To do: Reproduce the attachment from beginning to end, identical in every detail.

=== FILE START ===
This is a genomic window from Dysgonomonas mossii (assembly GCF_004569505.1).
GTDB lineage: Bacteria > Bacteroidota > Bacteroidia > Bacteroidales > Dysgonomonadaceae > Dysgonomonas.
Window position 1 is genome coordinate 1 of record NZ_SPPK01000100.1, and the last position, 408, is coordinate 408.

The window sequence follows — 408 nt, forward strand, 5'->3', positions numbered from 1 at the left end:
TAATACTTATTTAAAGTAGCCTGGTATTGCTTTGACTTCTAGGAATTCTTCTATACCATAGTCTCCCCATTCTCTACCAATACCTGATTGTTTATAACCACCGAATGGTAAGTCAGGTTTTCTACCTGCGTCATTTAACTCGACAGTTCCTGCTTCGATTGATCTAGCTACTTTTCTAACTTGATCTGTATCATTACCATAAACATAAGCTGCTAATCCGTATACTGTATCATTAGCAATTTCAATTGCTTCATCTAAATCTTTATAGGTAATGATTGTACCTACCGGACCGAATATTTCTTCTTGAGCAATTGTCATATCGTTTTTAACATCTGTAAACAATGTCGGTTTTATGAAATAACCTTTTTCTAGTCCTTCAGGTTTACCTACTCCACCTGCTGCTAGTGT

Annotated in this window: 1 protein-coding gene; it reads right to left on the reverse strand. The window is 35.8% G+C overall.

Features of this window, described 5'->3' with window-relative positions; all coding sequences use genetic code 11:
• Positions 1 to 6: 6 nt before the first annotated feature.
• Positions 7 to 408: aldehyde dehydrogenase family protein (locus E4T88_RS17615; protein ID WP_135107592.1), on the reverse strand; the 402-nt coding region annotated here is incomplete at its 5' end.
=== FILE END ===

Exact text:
This is a genomic window from Dysgonomonas mossii (assembly GCF_004569505.1).
GTDB lineage: Bacteria > Bacteroidota > Bacteroidia > Bacteroidales > Dysgonomonadaceae > Dysgonomonas.
Window position 1 is genome coordinate 1 of record NZ_SPPK01000100.1, and the last position, 408, is coordinate 408.

The window sequence follows — 408 nt, forward strand, 5'->3', positions numbered from 1 at the left end:
TAATACTTATTTAAAGTAGCCTGGTATTGCTTTGACTTCTAGGAATTCTTCTATACCATAGTCTCCCCATTCTCTACCAATACCTGATTGTTTATAACCACCGAATGGTAAGTCAGGTTTTCTACCTGCGTCATTTAACTCGACAGTTCCTGCTTCGATTGATCTAGCTACTTTTCTAACTTGATCTGTATCATTACCATAAACATAAGCTGCTAATCCGTATACTGTATCATTAGCAATTTCAATTGCTTCATCTAAATCTTTATAGGTAATGATTGTACCTACCGGACCGAATATTTCTTCTTGAGCAATTGTCATATCGTTTTTAACATCTGTAAACAATGTCGGTTTTATGAAATAACCTTTTTCTAGTCCTTCAGGTTTACCTACTCCACCTGCTGCTAGTGT

Annotated in this window: 1 protein-coding gene; it reads right to left on the reverse strand. The window is 35.8% G+C overall.

Features of this window, described 5'->3' with window-relative positions; all coding sequences use genetic code 11:
• Positions 1 to 6: 6 nt before the first annotated feature.
• Positions 7 to 408: aldehyde dehydrogenase family protein (locus E4T88_RS17615; protein ID WP_135107592.1), on the reverse strand; the 402-nt coding region annotated here is incomplete at its 5' end.